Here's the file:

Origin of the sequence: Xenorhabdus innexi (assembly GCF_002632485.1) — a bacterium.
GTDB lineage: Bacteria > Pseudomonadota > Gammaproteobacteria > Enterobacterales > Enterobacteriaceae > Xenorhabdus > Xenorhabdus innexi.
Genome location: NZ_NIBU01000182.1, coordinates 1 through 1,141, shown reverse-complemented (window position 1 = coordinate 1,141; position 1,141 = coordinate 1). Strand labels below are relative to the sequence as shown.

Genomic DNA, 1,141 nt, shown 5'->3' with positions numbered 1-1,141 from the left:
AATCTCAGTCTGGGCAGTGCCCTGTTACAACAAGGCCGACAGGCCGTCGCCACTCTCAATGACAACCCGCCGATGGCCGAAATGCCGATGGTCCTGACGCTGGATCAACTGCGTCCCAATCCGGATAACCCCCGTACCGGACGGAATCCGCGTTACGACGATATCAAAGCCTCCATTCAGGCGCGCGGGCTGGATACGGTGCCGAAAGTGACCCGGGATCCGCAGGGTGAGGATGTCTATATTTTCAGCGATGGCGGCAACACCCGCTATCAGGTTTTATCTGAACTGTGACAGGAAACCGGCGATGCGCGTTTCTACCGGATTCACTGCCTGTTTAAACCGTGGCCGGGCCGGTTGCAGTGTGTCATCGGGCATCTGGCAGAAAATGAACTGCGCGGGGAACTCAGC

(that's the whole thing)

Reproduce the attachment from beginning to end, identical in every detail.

Origin of the sequence: Xenorhabdus innexi (assembly GCF_002632485.1) — a bacterium.
GTDB lineage: Bacteria > Pseudomonadota > Gammaproteobacteria > Enterobacterales > Enterobacteriaceae > Xenorhabdus > Xenorhabdus innexi.
Genome location: NZ_NIBU01000182.1, coordinates 1 through 1,141, shown reverse-complemented (window position 1 = coordinate 1,141; position 1,141 = coordinate 1). Strand labels below are relative to the sequence as shown.

Genomic DNA, 1,141 nt, shown 5'->3' with positions numbered 1-1,141 from the left:
AATCTCAGTCTGGGCAGTGCCCTGTTACAACAAGGCCGACAGGCCGTCGCCACTCTCAATGACAACCCGCCGATGGCCGAAATGCCGATGGTCCTGACGCTGGATCAACTGCGTCCCAATCCGGATAACCCCCGTACCGGACGGAATCCGCGTTACGACGATATCAAAGCCTCCATTCAGGCGCGCGGGCTGGATACGGTGCCGAAAGTGACCCGGGATCCGCAGGGTGAGGATGTCTATATTTTCAGCGATGGCGGCAACACCCGCTATCAGGTTTTATCTGAACTGTGACAGGAAACCGGCGATGCGCGTTTCTACCGGATTCACTGCCTGTTTAAACCGTGGCCGGGCCGGTTGCAGTGTGTCATCGGGCATCTGGCAGAAAATGAACTGCGCGGGGAACTCAGC